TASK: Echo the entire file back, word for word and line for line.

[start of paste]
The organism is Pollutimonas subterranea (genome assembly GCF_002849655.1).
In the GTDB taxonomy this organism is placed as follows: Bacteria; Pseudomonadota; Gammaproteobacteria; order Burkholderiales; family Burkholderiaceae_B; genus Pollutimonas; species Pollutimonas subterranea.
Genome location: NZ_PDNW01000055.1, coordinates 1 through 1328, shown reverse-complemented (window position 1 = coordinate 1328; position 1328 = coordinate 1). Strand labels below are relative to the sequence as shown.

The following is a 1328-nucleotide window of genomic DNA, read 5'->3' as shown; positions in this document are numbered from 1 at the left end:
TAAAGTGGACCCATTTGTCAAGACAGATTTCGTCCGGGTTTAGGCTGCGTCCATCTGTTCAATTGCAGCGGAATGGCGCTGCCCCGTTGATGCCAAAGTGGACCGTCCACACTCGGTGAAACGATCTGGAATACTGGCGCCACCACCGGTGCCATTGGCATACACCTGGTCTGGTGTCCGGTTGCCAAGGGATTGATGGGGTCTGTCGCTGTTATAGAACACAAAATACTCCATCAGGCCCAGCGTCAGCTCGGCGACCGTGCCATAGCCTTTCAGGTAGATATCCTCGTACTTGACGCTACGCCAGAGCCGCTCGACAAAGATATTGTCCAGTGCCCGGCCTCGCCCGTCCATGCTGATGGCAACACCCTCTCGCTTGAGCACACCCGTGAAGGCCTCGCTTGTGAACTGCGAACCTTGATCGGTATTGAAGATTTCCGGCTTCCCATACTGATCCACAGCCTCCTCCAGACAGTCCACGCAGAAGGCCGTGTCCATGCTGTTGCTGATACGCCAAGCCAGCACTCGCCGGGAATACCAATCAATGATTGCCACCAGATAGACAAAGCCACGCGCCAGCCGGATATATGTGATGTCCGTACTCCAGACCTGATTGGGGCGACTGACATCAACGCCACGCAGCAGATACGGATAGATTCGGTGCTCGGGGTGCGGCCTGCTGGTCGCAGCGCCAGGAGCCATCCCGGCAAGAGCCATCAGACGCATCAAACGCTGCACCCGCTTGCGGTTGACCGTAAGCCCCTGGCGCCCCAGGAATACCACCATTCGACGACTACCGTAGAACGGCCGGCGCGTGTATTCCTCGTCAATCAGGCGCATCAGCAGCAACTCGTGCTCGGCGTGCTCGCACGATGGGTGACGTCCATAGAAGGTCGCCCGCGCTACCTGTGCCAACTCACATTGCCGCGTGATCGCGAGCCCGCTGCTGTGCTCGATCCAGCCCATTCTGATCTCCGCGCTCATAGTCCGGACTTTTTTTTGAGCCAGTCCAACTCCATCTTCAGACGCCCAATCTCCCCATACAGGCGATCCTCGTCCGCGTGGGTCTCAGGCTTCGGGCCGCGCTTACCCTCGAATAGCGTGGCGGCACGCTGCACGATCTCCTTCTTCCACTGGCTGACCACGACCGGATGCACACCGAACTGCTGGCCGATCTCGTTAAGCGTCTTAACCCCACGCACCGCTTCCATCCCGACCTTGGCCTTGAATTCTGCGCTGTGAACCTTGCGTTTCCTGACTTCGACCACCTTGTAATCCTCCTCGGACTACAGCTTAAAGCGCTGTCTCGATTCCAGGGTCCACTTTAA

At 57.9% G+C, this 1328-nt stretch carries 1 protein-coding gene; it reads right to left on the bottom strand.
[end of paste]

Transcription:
The organism is Pollutimonas subterranea (genome assembly GCF_002849655.1).
In the GTDB taxonomy this organism is placed as follows: Bacteria; Pseudomonadota; Gammaproteobacteria; order Burkholderiales; family Burkholderiaceae_B; genus Pollutimonas; species Pollutimonas subterranea.
Genome location: NZ_PDNW01000055.1, coordinates 1 through 1328, shown reverse-complemented (window position 1 = coordinate 1328; position 1328 = coordinate 1). Strand labels below are relative to the sequence as shown.

The following is a 1328-nucleotide window of genomic DNA, read 5'->3' as shown; positions in this document are numbered from 1 at the left end:
TAAAGTGGACCCATTTGTCAAGACAGATTTCGTCCGGGTTTAGGCTGCGTCCATCTGTTCAATTGCAGCGGAATGGCGCTGCCCCGTTGATGCCAAAGTGGACCGTCCACACTCGGTGAAACGATCTGGAATACTGGCGCCACCACCGGTGCCATTGGCATACACCTGGTCTGGTGTCCGGTTGCCAAGGGATTGATGGGGTCTGTCGCTGTTATAGAACACAAAATACTCCATCAGGCCCAGCGTCAGCTCGGCGACCGTGCCATAGCCTTTCAGGTAGATATCCTCGTACTTGACGCTACGCCAGAGCCGCTCGACAAAGATATTGTCCAGTGCCCGGCCTCGCCCGTCCATGCTGATGGCAACACCCTCTCGCTTGAGCACACCCGTGAAGGCCTCGCTTGTGAACTGCGAACCTTGATCGGTATTGAAGATTTCCGGCTTCCCATACTGATCCACAGCCTCCTCCAGACAGTCCACGCAGAAGGCCGTGTCCATGCTGTTGCTGATACGCCAAGCCAGCACTCGCCGGGAATACCAATCAATGATTGCCACCAGATAGACAAAGCCACGCGCCAGCCGGATATATGTGATGTCCGTACTCCAGACCTGATTGGGGCGACTGACATCAACGCCACGCAGCAGATACGGATAGATTCGGTGCTCGGGGTGCGGCCTGCTGGTCGCAGCGCCAGGAGCCATCCCGGCAAGAGCCATCAGACGCATCAAACGCTGCACCCGCTTGCGGTTGACCGTAAGCCCCTGGCGCCCCAGGAATACCACCATTCGACGACTACCGTAGAACGGCCGGCGCGTGTATTCCTCGTCAATCAGGCGCATCAGCAGCAACTCGTGCTCGGCGTGCTCGCACGATGGGTGACGTCCATAGAAGGTCGCCCGCGCTACCTGTGCCAACTCACATTGCCGCGTGATCGCGAGCCCGCTGCTGTGCTCGATCCAGCCCATTCTGATCTCCGCGCTCATAGTCCGGACTTTTTTTTGAGCCAGTCCAACTCCATCTTCAGACGCCCAATCTCCCCATACAGGCGATCCTCGTCCGCGTGGGTCTCAGGCTTCGGGCCGCGCTTACCCTCGAATAGCGTGGCGGCACGCTGCACGATCTCCTTCTTCCACTGGCTGACCACGACCGGATGCACACCGAACTGCTGGCCGATCTCGTTAAGCGTCTTAACCCCACGCACCGCTTCCATCCCGACCTTGGCCTTGAATTCTGCGCTGTGAACCTTGCGTTTCCTGACTTCGACCACCTTGTAATCCTCCTCGGACTACAGCTTAAAGCGCTGTCTCGATTCCAGGGTCCACTTTAA

At 57.9% G+C, this 1328-nt stretch carries 1 protein-coding gene; it reads right to left on the bottom strand.